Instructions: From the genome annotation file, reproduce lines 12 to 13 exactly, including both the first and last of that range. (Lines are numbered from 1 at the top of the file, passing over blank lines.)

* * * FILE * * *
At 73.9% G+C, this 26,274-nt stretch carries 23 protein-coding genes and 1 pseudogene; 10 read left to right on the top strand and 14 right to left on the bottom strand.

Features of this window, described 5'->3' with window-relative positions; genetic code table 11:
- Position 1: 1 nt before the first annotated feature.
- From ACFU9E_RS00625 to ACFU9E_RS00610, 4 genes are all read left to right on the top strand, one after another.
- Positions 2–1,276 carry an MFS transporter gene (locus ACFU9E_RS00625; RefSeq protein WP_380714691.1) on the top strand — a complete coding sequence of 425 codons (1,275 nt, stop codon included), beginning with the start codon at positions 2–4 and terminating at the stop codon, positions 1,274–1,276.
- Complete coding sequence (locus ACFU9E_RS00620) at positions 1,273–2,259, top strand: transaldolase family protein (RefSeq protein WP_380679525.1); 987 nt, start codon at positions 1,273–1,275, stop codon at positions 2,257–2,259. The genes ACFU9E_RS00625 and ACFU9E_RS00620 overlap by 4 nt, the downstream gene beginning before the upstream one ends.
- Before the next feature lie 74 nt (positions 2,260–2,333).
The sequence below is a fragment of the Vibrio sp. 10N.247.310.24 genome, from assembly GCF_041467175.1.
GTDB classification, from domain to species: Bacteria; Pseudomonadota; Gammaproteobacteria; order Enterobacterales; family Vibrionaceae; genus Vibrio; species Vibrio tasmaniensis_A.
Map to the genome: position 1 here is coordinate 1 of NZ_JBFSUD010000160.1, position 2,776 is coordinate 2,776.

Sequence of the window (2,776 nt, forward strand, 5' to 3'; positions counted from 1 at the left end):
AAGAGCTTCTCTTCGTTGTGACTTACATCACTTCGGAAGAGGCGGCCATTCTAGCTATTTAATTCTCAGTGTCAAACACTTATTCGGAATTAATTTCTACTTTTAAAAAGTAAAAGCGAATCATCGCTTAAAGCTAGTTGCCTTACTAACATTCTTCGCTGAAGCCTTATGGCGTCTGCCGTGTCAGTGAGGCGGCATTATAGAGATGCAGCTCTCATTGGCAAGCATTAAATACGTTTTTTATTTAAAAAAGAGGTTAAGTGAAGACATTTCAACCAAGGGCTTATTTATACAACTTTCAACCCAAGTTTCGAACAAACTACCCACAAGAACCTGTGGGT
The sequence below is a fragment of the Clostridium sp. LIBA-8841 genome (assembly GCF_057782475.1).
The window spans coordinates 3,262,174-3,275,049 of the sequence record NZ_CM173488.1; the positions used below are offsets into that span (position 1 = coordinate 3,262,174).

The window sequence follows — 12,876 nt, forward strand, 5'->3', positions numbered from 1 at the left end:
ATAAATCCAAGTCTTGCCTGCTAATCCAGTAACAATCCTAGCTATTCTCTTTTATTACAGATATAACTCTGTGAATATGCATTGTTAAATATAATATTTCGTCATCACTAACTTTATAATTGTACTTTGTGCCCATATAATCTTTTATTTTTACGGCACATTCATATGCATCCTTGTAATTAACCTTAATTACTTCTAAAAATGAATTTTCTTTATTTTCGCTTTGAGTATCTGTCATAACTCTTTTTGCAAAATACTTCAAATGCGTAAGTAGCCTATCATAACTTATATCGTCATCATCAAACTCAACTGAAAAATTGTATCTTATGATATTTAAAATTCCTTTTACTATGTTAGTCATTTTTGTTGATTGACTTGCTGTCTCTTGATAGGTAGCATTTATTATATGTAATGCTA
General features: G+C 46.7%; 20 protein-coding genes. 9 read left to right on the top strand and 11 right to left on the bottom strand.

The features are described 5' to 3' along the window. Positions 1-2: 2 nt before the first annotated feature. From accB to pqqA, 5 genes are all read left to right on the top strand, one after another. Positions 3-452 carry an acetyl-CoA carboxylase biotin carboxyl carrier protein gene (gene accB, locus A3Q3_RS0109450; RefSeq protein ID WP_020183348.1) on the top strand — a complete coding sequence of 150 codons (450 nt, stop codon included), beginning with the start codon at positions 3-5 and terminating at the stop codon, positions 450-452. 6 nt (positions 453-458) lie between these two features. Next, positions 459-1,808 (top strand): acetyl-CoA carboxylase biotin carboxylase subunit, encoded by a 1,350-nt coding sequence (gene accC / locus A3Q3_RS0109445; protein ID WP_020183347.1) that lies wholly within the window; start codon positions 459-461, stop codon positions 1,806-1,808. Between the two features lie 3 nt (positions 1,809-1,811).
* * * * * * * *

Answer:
AAGAGCTTCTCTTCGTTGTGACTTACATCACTTCGGAAGAGGCGGCCATTCTAGCTATTTAATTCTCAGTGTCAAACACTTATTCGGAATTAATTTCTACTTTTAAAAAGTAAAAGCGAATCATCGCTTAAAGCTAGTTGCCTTACTAACATTCTTCGCTGAAGCCTTATGGCGTCTGCCGTGTCAGTGAGGCGGCATTATAGAGATGCAGCTCTCATTGGCAAGCATTAAATACGTTTTTTATTTAAAAAAGAGGTTAAGTGAAGACATTTCAACCAAGGGCTTATTTATACAACTTTCAACCCAAGTTTCGAACAAACTACCCACAAGAACCTGTGGGT
The sequence below is a fragment of the Clostridium sp. LIBA-8841 genome (assembly GCF_057782475.1).